April 24, 2012 at 9:16 am |
    • TruthPrevails :-)

      Nii: The following shows that what Reality said is true: http://archive.theamericanview.com/index.php?id=649
      Dos it bother you that the genius behind Microsoft is not a christard and does not believe in fictional stories?

      April 24, 2012 at 9:54 am |
    • Dave

      Because of the significant demands of the Mormon religion, it would be very difficult to believe that people are Mormons simply because they were born to parents who are Mormons.

      April 24, 2012 at 10:02 am |
    • Reality

      “John Hick, a noted British philosopher of religion, estimates that 95 percent of the people of the world owe their religious affiliation to an accident (the randomness) of birth. The faith of the vast majority of believers depends upon where they were born and when. Those born in Saudi Arabia will almost certainly be Moslems, and those born and raised in India will for the most part be Hindus. Nevertheless, the religion of millions of people can sometimes change abruptly in the face of major political and social upheavals. In the middle of the sixth century ce, virtually all the people of the Near East and Northern Africa, including Turkey, Syria, Iraq, and Egypt were Christian. By the end of the following century, the people in these lands were largely Moslem, as a result of the militant spread of Islam.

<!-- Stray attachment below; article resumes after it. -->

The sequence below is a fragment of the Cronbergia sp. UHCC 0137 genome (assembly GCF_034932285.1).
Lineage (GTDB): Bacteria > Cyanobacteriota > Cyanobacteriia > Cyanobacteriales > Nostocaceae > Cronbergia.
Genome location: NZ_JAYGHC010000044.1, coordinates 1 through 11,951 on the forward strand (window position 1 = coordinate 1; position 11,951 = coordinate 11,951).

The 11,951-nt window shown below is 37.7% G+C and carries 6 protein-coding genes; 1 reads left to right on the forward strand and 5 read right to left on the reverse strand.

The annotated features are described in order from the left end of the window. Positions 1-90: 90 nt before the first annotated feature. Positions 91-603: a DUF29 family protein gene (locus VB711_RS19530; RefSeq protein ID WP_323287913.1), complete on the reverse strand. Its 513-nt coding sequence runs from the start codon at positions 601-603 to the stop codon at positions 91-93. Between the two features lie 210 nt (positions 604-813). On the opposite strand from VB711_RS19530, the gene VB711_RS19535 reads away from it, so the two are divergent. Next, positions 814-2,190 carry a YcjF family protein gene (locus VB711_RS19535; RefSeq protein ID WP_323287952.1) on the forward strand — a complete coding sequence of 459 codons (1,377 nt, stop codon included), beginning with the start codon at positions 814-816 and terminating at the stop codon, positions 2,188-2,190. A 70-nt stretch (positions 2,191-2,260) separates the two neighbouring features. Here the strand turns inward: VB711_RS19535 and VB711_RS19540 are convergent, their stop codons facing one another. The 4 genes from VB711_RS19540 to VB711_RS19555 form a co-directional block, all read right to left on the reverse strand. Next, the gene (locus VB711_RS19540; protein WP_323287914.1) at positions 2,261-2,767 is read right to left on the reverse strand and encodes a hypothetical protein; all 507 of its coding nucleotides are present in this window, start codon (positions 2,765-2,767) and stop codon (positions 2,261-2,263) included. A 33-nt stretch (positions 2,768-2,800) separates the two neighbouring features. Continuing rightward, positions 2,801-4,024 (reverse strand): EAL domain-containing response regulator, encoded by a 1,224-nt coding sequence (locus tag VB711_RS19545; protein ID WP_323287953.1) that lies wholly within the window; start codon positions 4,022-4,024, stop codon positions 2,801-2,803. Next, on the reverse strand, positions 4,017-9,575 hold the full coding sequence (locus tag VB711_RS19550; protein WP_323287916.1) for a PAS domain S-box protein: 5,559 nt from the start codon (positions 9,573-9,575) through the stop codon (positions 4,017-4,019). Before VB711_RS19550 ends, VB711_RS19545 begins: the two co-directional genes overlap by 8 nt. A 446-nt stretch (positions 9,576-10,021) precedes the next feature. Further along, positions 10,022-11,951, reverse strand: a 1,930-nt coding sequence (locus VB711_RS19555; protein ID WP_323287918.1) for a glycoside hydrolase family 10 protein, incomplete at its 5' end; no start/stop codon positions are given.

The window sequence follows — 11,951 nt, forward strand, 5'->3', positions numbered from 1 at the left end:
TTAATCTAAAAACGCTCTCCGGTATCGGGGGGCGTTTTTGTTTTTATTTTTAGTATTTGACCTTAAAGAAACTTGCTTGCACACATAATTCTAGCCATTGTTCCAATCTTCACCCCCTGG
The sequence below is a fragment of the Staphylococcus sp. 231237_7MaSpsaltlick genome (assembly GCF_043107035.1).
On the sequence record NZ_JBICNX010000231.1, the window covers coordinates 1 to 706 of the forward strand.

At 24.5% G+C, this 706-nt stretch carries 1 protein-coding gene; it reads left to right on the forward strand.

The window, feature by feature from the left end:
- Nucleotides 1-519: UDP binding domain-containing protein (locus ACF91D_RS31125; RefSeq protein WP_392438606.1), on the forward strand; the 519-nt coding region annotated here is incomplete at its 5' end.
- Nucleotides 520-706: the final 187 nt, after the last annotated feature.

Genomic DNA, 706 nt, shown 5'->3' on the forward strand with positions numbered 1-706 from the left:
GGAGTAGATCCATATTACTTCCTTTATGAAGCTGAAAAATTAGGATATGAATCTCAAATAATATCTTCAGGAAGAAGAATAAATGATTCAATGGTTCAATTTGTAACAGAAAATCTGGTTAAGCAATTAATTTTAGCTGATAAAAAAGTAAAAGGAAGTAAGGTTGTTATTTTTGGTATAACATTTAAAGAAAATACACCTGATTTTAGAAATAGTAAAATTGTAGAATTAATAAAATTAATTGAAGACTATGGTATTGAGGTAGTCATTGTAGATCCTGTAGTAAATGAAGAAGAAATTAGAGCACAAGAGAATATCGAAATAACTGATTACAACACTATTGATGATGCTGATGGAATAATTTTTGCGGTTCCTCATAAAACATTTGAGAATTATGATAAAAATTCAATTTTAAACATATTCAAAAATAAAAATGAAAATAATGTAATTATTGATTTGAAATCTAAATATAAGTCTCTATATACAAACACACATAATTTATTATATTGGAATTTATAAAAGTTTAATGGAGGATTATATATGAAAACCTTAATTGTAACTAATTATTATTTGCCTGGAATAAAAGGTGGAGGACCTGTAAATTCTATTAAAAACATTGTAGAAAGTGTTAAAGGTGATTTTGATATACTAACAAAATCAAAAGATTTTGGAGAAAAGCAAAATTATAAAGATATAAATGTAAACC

The Situation Today
      Barring military conquest, conversion to a faith other than that of one’s birth is rare. Some Jews, Moslems, and Hindus do convert to Christianity, but not often. Similarly, it is not common for Christians to become Moslems or Jews. Most people are satisfied that their own faith is the true one or at least good enough to satisfy their religious and emotional needs. Had St. Augustine or St. Thomas Aquinas been born in Mecca at the start of the present century, the chances are that they would not have been Christians but loyal followers of the prophet Mohammed. “ J. Somerville

      It is very disturbing that religious narrow- mindedness, intolerance, violence and hatred continues unabated due to randomness of birth. Maybe, just maybe if this fact would be published on the first page of every newspaper every day, that we would finally realize the significant stupidity of all religions.

      April 24, 2012 at 12:16 pm |